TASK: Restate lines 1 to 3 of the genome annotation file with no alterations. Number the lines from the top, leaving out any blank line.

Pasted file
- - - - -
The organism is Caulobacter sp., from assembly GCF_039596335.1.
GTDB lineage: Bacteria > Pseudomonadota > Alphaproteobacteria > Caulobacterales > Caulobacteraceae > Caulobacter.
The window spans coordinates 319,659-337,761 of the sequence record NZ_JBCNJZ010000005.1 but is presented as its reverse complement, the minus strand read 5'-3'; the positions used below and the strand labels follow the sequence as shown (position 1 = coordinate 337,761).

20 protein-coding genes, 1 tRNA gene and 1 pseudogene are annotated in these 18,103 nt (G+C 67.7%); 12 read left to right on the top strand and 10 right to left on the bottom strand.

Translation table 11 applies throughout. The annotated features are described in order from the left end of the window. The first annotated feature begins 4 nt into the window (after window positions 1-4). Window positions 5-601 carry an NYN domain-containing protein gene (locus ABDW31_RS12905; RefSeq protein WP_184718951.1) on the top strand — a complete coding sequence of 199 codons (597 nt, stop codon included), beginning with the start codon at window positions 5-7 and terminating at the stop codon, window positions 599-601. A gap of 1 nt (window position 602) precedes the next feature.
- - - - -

The organism is Caulobacter sp., from assembly GCF_039596335.1.
GTDB lineage: Bacteria > Pseudomonadota > Alphaproteobacteria > Caulobacterales > Caulobacteraceae > Caulobacter.
The window spans coordinates 319,659-337,761 of the sequence record NZ_JBCNJZ010000005.1 but is presented as its reverse complement, the minus strand read 5'-3'; the positions used below and the strand labels follow the sequence as shown (position 1 = coordinate 337,761).